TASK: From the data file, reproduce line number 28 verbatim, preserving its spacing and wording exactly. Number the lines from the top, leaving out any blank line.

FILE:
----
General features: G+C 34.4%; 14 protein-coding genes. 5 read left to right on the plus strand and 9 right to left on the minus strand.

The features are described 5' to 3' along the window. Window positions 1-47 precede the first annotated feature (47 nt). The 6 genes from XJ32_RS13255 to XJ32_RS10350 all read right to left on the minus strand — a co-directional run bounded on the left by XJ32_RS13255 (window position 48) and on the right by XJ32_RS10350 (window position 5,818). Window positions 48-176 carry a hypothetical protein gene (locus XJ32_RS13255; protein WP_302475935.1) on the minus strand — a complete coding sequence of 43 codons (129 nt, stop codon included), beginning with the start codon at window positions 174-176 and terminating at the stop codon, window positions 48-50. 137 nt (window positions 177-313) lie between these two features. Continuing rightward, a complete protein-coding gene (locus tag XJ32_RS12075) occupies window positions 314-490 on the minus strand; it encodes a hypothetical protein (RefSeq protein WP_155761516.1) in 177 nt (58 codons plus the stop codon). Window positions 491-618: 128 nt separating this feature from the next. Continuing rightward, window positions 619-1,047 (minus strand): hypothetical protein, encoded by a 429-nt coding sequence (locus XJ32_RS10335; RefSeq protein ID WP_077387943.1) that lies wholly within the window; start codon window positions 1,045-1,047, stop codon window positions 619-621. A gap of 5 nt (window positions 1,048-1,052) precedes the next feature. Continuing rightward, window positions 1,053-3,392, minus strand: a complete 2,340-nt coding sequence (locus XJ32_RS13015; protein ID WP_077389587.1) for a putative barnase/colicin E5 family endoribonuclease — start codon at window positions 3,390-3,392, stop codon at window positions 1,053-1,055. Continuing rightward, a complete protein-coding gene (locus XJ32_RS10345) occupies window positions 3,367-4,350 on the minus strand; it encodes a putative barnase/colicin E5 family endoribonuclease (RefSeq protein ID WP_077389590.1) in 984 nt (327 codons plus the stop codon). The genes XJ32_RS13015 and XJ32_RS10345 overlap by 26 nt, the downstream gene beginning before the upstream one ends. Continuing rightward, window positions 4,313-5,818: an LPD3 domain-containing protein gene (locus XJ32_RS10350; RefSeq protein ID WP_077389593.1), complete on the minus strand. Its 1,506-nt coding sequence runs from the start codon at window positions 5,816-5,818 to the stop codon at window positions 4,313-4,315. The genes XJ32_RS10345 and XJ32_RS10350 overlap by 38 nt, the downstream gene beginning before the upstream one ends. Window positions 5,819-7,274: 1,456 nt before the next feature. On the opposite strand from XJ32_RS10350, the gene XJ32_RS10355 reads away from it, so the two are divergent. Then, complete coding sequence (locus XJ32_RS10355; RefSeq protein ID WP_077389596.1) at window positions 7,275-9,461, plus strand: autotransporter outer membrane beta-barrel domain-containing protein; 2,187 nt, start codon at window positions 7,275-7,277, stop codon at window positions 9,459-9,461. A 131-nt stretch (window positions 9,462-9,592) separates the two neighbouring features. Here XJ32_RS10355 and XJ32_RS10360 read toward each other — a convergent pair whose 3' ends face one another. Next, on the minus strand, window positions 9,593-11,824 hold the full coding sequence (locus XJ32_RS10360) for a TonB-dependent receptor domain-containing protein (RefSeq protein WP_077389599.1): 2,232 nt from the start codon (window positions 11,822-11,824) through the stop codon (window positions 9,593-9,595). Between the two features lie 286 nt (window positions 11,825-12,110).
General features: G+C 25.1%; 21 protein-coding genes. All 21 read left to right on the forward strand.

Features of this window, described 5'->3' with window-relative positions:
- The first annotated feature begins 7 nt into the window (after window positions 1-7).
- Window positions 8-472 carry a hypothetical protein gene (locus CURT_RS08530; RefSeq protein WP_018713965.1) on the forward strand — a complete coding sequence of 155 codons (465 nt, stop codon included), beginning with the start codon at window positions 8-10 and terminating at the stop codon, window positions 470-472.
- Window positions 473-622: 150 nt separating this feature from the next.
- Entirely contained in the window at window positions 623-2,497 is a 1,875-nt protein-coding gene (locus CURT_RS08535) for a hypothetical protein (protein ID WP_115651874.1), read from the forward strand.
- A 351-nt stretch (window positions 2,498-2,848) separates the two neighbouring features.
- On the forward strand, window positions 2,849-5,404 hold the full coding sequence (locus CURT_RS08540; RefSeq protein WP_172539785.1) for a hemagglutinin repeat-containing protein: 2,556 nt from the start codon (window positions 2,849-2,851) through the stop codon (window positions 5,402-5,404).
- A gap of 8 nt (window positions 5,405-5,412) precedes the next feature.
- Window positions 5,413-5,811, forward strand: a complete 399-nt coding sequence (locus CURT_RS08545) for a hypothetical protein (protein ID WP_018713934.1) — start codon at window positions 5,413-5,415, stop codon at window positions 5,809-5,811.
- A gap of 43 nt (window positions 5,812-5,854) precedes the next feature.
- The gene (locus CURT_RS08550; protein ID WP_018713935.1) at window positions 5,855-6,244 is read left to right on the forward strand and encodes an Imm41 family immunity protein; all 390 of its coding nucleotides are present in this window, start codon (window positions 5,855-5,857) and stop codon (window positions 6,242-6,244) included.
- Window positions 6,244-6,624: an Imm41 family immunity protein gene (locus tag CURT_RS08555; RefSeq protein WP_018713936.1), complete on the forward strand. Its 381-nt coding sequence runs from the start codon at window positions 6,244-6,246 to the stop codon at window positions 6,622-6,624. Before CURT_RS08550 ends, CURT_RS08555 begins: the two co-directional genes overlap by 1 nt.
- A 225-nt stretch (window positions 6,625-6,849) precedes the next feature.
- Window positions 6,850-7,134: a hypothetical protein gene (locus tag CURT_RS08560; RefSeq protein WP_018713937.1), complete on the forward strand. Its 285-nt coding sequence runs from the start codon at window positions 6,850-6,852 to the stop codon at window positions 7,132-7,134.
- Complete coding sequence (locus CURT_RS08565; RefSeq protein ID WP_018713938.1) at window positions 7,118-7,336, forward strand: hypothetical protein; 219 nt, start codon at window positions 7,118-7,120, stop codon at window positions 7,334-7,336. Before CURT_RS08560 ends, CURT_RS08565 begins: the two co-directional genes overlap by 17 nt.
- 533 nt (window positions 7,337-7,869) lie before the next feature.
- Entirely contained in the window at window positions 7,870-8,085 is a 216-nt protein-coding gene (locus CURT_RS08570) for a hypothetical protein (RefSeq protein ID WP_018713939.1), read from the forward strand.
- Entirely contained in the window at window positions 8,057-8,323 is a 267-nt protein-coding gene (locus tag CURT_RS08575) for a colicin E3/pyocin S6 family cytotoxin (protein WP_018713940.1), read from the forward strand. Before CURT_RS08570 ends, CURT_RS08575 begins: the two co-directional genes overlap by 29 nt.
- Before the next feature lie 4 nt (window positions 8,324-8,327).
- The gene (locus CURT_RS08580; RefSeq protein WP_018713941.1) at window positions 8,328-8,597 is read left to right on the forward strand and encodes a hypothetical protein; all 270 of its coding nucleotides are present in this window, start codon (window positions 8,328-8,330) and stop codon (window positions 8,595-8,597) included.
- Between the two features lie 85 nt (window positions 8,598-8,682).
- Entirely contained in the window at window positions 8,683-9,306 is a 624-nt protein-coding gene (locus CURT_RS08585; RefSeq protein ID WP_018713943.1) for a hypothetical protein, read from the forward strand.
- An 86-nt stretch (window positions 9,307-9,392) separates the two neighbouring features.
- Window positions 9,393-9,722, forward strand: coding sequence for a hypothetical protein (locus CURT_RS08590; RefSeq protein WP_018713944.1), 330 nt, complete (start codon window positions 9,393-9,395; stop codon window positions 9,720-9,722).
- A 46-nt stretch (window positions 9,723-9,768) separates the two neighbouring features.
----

- A 46-nt stretch (window positions 9,723-9,768) separates the two neighbouring features.